Urban Angling: An Intro to Fishing in London
Jul 22, 2020 | 7 minute read
Reading Time: 7 minutes

London’s famous for a lot of things: museums, galleries, overpriced beer – but fishing? Yes, surprising as it might seem, you can go fishing in London. In fact, it’s increasingly popular. Every year, more and more people are turning their sights to their local waters. Safe to say, they tend to like what they find.

An aerial view of the River Thames in London, with Tower Bridge in the foreground and Canary Wharf in the distance

Urban anglers have a wide mix of species and fishing venues right on their doorstep. It’s cheap to get into and fun to learn, so everyone can give it a go. Fishing will also show you a side to the city that you never knew existed, even if you’re lived here all your life. Still not convinced? Read on, and you’ll be out on the water before you know it!

More than Just the Thames

When you imagine fishing in London, you probably picture trying to cast from the Embankment while avoiding crowds and passing boats. There’s a lot more to it than that. In fact, there are three different types of fishery in London: rivers, canals, and stillwaters. Here’s a brief run-down of each one.

Rivers

A fly fisherman wading in the River Wandle in Southwest London

Rivers are pretty self-explanatory. Look at a map of town or start watching Eastenders and the river’s the first thing you see. However, you may not realise that there’s a lot more than one river in London.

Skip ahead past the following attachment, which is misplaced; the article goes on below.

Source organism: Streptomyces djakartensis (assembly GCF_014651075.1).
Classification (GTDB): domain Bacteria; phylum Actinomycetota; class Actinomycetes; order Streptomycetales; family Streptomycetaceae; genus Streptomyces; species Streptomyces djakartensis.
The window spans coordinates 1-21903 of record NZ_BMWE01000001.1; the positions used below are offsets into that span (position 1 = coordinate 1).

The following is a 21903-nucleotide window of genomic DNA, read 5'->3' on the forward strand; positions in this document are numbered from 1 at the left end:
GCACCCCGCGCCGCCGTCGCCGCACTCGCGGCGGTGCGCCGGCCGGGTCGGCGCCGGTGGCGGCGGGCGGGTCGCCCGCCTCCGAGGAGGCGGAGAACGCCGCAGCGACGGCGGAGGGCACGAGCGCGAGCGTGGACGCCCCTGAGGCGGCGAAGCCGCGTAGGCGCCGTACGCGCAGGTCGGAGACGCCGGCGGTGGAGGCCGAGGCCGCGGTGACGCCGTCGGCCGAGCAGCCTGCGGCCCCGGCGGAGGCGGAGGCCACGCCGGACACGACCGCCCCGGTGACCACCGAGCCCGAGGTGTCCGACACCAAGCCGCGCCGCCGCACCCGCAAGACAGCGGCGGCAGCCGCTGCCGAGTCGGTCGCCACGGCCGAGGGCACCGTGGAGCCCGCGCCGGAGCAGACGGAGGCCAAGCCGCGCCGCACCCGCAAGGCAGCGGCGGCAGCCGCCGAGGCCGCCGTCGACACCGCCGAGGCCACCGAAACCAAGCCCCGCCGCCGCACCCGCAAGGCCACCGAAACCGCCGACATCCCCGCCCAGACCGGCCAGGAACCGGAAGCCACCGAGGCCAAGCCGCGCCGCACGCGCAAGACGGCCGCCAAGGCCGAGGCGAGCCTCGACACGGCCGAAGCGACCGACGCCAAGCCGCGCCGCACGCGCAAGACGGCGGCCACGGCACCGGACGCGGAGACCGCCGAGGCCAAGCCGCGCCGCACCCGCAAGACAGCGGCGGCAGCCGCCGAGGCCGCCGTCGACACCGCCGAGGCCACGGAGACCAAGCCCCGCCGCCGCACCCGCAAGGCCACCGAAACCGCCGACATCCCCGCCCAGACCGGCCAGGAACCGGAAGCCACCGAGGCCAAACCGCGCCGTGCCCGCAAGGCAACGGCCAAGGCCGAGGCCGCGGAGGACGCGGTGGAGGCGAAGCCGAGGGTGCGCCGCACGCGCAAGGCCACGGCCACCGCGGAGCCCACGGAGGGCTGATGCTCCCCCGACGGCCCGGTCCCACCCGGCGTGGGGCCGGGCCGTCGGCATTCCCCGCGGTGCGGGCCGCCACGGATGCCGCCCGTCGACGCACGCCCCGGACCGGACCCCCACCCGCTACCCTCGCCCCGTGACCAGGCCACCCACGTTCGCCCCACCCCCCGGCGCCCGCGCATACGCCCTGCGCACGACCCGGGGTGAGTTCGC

There are a dozen different rivers that flow through town before feeding into the Thames. They’re all fishable, and one of them, the Wandle in Southwest London, is clean enough for proper chalkstream fly fishing in places! On top of that, the Thames itself is great for boat and bank anglers, as long as you can find a quiet spot.

Canals

A view along the Regent's Canal in London

Canals may look like rivers, but they’re actually more like long lakes, with little if any current. This makes them perfect for fish that prefer calm water. Canals also have towpaths running right next to them, giving you easy bank access and lots of fishing space – as long as you avoid all the houseboats.

The downside with London’s canals is that there are only two of them. Grand Union Canal runs in from the west to Little Venice. There, it meets Regent’s Canal, which runs up through North London and into the river at Limehouse. You can fish the full length of both of them.

Stillwaters

Two anglers fishing in a park pond in London

Finally, “stillwater” is a catch-all for everything from docks to local ponds to stocked fishing lakes. This is the bread and butter of London’s fishing scene. It’s also a great place to start if you’re new to the sport, as many venues are stocked full of fish.

You can find stillwaters all over London. Hampstead Heath, Clapham Common, and Burgess Park all have great fishing, as do Surrey Docks and even Canary Wharf. For the more discerning angler, Syon Park and Walthamstow Reservoirs offer excellent game fishing.